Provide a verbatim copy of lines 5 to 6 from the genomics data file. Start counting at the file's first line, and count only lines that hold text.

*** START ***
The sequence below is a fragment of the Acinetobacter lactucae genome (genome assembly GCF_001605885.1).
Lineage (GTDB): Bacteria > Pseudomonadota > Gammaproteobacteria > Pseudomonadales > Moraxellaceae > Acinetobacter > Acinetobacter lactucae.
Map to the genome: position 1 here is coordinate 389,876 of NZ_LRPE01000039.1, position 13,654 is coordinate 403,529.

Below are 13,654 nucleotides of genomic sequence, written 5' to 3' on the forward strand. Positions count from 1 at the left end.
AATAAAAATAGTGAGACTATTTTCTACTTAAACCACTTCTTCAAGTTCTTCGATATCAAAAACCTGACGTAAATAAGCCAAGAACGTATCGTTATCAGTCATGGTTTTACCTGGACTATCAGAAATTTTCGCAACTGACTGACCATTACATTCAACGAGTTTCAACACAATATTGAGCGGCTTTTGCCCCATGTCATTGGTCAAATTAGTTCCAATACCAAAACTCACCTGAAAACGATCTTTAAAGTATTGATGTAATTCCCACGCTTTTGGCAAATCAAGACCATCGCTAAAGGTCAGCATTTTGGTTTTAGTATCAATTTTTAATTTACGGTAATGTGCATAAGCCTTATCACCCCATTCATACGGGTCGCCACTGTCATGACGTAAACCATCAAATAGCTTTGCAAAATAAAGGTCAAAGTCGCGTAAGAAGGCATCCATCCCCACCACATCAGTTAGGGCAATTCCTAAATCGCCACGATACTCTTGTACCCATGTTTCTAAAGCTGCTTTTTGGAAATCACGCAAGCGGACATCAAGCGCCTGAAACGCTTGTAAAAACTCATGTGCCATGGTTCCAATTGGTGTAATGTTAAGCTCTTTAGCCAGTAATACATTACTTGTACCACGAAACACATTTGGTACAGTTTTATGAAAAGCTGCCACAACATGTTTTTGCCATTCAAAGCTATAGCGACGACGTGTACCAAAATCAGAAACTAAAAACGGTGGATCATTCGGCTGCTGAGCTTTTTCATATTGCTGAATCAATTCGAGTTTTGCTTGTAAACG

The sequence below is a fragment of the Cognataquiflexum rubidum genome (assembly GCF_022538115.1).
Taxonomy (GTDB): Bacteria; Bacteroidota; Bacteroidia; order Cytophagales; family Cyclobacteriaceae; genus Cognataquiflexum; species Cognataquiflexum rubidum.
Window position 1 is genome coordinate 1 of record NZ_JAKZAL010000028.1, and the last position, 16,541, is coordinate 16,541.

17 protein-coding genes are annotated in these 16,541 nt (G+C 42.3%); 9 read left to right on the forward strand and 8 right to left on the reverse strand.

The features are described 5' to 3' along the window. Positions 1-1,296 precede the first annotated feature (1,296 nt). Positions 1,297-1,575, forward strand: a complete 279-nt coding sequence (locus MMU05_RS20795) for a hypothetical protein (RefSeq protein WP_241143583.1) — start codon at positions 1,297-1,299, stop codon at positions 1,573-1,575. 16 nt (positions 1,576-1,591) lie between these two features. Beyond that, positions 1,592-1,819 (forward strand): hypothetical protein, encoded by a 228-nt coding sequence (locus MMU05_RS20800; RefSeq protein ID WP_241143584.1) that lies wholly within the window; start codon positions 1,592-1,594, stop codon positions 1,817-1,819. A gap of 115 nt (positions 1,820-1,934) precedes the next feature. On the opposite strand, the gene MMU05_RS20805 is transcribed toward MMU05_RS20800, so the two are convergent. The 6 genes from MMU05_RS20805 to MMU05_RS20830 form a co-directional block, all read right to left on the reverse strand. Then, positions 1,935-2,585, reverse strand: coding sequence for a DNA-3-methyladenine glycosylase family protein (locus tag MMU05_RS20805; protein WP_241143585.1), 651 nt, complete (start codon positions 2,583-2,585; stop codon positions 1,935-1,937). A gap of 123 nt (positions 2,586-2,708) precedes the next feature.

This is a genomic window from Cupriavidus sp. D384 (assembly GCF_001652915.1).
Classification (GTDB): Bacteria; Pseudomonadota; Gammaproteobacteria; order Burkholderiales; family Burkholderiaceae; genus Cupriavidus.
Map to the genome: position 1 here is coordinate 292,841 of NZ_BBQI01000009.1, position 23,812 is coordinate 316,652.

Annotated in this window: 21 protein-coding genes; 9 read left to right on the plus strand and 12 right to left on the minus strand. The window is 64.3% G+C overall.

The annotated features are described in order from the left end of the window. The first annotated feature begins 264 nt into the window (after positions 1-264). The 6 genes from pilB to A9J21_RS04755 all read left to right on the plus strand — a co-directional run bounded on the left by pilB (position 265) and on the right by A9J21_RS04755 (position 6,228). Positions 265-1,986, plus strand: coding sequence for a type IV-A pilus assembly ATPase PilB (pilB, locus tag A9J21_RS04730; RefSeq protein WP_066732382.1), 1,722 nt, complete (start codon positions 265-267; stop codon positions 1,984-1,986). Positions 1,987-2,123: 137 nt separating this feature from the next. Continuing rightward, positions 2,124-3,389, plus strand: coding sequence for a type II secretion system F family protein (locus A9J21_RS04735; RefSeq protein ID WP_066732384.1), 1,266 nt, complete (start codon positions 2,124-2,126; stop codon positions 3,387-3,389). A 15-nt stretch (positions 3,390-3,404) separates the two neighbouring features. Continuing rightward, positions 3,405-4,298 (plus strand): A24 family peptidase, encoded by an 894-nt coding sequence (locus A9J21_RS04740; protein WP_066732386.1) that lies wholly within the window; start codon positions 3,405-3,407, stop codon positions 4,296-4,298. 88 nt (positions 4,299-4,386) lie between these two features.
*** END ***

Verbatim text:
AATAAAAATAGTGAGACTATTTTCTACTTAAACCACTTCTTCAAGTTCTTCGATATCAAAAACCTGACGTAAATAAGCCAAGAACGTATCGTTATCAGTCATGGTTTTACCTGGACTATCAGAAATTTTCGCAACTGACTGACCATTACATTCAACGAGTTTCAACACAATATTGAGCGGCTTTTGCCCCATGTCATTGGTCAAATTAGTTCCAATACCAAAACTCACCTGAAAACGATCTTTAAAGTATTGATGTAATTCCCACGCTTTTGGCAAATCAAGACCATCGCTAAAGGTCAGCATTTTGGTTTTAGTATCAATTTTTAATTTACGGTAATGTGCATAAGCCTTATCACCCCATTCATACGGGTCGCCACTGTCATGACGTAAACCATCAAATAGCTTTGCAAAATAAAGGTCAAAGTCGCGTAAGAAGGCATCCATCCCCACCACATCAGTTAGGGCAATTCCTAAATCGCCACGATACTCTTGTACCCATGTTTCTAAAGCTGCTTTTTGGAAATCACGCAAGCGGACATCAAGCGCCTGAAACGCTTGTAAAAACTCATGTGCCATGGTTCCAATTGGTGTAATGTTAAGCTCTTTAGCCAGTAATACATTACTTGTACCACGAAACACATTTGGTACAGTTTTATGAAAAGCTGCCACAACATGTTTTTGCCATTCAAAGCTATAGCGACGACGTGTACCAAAATCAGAAACTAAAAACGGTGGATCATTCGGCTGCTGAGCTTTTTCATATTGCTGAATCAATTCGAGTTTTGCTTGTAAACG

The sequence below is a fragment of the Cognataquiflexum rubidum genome (assembly GCF_022538115.1).